The District adjusted its light industrial rate through an increase of $8 per $1,000 of assessed value to maintain this classification’s percentage contribution of 11.2 per cent to overall taxation revenue. (Houston Today file photo)

Council approves 2019 District budget

Outside grants fuel projects this year

The District of Houston council has approved a 2019 budget calling for a modest increase in overall taxation revenues.

But its financial plan also features a dramatic increase in capital project spending owing to grants from other sources.

Thanks to the influx in those grants from outside sources, the District’s planned expenditures this year amount to $18.034 million, a jump over the 2018 spending plan of $11.771 million.

A portion of the total grant revenue this year comes from the $4.486 million the District received earlier this year from the provincial government’s one-time $100 million Northern Capital and Planning Grant distribution and there’s an anticipated $1 million from the provincial Forest Enhancement Society of B.C. to remove forest fuels and so reduce fire danger.

In setting out its taxation levels for this year, the District kept to its policy of having a set percentage of taxation revenues coming from within each of its property classifications.

That meant, for example, keeping to the goal of residential taxation contributing 31 per cent of the overall total.

And in following its five-year financial planning scenario, the District council approved an overall tax hike of 2.7 per cent.

That amounts to an additional $109,000 but because of a reduction within the one percent utility tax structure of $30,913 the actual net taxation increase amounts to $78,101 for a net taxation revenue increase to $4.287 million this year or a 1.86 increase from 2018.

Using the BC Assessment Authority’s revised data, an average single family dwelling of $150,958.56 in assessed value can expect a property tax notice for municipal purposes for $1,057.33, representing a $16.45 increase from last year, explained District of Houston chief administrative officer Gerald Pinchbeck.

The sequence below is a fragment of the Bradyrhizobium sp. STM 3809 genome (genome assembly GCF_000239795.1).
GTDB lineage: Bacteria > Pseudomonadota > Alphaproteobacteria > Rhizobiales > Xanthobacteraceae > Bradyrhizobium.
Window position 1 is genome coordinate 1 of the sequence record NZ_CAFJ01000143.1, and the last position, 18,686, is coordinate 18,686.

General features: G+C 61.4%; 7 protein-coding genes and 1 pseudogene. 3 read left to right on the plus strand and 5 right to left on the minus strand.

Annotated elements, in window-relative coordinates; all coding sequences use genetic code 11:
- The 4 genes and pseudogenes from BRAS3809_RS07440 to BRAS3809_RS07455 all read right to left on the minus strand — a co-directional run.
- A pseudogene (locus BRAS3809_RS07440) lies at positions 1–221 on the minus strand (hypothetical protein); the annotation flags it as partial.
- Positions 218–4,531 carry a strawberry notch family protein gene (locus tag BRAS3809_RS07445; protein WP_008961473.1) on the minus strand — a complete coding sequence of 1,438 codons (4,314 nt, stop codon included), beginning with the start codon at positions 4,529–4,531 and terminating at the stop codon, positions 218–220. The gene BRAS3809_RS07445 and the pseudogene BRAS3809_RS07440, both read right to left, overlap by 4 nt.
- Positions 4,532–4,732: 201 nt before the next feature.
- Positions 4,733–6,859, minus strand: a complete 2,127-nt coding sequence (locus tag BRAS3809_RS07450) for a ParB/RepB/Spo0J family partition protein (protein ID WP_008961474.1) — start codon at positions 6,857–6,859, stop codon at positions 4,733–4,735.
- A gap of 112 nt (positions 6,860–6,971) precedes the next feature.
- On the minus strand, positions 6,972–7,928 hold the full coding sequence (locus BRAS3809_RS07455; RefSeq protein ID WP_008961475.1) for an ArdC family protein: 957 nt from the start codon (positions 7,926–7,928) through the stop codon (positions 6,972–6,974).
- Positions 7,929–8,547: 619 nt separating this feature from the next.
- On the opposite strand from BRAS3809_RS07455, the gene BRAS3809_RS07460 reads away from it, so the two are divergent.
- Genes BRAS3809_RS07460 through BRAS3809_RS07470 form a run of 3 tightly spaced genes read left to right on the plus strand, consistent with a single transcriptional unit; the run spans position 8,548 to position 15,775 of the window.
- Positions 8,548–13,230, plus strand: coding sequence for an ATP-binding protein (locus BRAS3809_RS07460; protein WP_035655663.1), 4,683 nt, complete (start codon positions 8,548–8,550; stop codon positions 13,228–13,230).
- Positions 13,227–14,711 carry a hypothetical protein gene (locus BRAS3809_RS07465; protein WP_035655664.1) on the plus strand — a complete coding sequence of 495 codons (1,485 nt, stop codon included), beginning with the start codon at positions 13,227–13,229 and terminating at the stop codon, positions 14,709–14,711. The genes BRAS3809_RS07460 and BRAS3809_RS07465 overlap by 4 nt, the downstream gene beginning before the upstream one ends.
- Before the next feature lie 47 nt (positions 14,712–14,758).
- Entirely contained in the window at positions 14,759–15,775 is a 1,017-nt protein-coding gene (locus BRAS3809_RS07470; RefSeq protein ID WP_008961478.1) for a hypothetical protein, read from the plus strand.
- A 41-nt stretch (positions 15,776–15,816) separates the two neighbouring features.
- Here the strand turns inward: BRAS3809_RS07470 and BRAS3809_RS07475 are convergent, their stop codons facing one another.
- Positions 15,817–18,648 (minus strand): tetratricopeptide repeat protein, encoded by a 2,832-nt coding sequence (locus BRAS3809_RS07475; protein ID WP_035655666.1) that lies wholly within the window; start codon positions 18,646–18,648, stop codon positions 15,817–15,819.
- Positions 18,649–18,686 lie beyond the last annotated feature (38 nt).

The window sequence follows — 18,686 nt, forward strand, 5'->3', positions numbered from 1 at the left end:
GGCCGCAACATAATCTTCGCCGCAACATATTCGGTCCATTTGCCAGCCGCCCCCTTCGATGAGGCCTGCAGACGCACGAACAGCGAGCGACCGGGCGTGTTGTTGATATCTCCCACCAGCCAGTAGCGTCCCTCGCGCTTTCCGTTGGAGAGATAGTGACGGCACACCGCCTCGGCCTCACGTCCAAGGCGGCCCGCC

“The tax increase ensures adequate funding to support regular maintenance to the District’s roads, sidewalks, recreational facilities, parks and other infrastructure,” he said.

There are also plans to transfer $302,710 to municipal reserves to buffer the anticipated impact of major infrastructure work in the years head, Pinchbeck added.

Assessments within the heavy industrial classification increased $1.49 million and with a tax rate of $76.34 per thousand dollars of assessed value, the district is pegging a tax intake of $1,539,121 which is an increase of 2.7 per cent.

Heavy industrial taxation represents 37 per cent of the total taxation revenue.

The District did adjust its light industrial rate through an increase of $8 per $1,000 of assessed value to maintain this classification’s percentage contribution of 11.2 per cent to overall taxation revenue.

That’s because taxable assessments within this category dropped by $700,000 from 2018 to this year, said Pinchbeck.

“The main factor affecting this was a decrease of $510,000 in one folio [or property] for the 2018 assessed value as a result of an assessment appeal, which impacted the assessment for 2019,” said Pinchbeck.